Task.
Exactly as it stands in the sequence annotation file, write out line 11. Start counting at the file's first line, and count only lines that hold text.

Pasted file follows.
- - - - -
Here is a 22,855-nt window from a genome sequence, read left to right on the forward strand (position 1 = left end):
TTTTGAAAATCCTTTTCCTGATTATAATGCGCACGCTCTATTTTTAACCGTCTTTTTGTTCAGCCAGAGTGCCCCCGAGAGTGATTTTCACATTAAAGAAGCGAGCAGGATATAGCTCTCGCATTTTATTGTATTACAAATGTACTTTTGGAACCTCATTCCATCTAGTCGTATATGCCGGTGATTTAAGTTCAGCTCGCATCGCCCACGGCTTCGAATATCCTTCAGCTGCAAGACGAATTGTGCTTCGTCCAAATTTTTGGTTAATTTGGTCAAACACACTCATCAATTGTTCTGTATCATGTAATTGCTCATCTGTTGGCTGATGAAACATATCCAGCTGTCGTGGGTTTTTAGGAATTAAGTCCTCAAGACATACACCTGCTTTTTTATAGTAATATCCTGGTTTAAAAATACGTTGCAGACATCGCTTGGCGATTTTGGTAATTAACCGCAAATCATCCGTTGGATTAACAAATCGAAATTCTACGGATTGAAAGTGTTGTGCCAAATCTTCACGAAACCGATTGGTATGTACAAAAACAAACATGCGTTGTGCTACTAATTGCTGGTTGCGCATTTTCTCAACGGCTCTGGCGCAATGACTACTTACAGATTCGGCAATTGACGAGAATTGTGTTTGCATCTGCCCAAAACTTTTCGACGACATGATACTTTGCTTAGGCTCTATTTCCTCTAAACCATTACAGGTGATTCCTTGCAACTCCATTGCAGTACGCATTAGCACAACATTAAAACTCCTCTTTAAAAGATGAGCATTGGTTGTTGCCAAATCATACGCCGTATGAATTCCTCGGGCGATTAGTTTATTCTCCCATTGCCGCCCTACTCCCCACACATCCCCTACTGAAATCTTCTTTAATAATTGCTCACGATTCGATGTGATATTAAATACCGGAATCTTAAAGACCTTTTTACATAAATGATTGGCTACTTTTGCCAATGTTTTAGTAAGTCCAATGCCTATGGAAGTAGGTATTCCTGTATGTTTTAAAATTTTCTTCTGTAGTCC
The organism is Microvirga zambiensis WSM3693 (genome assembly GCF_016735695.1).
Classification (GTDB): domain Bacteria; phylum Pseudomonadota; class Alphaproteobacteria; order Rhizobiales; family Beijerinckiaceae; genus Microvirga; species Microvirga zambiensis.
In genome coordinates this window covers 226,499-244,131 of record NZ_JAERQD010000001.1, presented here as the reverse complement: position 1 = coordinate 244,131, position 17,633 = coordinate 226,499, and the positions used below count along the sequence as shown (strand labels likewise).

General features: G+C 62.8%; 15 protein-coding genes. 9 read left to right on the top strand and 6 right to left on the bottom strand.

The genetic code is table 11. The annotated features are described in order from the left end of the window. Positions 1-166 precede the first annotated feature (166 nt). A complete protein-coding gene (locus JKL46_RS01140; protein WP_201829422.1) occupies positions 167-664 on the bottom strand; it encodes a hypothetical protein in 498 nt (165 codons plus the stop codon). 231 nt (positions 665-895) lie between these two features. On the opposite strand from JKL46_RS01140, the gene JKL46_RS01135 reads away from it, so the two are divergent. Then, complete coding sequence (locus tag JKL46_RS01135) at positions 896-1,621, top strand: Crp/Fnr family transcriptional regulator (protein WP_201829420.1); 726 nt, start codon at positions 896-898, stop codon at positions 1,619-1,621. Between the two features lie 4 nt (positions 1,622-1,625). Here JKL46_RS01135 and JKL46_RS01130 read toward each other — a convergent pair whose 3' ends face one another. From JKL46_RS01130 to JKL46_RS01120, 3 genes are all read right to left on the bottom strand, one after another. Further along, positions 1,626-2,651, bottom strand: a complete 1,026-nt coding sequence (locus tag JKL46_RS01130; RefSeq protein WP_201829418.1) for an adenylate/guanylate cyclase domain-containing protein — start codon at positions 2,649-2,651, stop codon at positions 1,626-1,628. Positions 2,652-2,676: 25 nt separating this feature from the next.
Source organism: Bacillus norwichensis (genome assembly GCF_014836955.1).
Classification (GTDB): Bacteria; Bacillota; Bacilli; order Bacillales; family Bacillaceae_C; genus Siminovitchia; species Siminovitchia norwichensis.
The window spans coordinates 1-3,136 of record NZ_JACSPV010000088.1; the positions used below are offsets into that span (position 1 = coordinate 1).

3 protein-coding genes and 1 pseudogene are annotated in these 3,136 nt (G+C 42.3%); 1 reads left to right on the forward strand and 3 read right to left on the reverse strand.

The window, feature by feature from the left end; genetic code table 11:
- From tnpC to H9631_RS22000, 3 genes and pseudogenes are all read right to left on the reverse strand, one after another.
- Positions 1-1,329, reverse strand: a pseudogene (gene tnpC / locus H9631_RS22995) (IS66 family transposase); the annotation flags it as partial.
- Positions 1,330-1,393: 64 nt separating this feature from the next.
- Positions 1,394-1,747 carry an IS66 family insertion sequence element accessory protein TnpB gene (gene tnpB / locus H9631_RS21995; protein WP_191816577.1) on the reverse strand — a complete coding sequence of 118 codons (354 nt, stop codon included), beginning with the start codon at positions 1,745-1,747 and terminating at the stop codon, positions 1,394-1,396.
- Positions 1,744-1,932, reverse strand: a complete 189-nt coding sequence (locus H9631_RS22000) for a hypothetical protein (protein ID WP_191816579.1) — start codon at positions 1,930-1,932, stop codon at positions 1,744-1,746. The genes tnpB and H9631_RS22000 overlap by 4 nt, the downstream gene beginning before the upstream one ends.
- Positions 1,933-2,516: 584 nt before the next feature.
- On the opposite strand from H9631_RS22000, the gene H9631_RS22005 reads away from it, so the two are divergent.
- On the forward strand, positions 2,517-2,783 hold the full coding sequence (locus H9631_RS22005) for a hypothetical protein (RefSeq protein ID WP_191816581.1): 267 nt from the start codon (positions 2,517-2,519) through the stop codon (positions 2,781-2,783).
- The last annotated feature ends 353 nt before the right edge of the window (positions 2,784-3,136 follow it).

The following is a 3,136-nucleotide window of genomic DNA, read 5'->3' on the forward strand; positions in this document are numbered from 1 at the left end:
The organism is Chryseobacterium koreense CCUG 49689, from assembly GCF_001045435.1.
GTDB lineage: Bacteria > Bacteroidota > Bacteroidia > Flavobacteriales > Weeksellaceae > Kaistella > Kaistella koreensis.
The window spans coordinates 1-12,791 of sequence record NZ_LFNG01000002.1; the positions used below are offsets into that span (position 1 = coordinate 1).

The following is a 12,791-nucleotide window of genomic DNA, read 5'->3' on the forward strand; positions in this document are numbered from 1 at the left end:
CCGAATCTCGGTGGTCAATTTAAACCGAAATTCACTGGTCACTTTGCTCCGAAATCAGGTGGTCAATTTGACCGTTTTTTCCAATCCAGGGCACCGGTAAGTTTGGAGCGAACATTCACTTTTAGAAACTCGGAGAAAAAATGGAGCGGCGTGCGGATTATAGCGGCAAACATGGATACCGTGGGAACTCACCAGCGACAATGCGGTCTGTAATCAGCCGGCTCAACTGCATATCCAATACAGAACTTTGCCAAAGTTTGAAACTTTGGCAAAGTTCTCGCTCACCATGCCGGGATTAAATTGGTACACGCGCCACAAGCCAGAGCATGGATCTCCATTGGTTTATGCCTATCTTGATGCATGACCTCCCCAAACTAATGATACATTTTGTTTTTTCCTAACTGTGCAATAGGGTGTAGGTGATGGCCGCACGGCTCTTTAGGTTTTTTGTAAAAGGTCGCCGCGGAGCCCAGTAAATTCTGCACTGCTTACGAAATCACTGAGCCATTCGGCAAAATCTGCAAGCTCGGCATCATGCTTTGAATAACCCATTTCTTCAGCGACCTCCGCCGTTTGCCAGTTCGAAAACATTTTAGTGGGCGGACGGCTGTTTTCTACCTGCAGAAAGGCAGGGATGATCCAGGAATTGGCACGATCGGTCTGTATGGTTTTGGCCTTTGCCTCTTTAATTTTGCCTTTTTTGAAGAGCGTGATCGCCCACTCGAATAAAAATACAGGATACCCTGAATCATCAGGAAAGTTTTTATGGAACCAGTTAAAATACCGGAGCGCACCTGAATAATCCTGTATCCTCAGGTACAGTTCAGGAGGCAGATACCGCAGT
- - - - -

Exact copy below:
3 protein-coding genes and 1 pseudogene are annotated in these 3,136 nt (G+C 42.3%); 1 reads left to right on the forward strand and 3 read right to left on the reverse strand.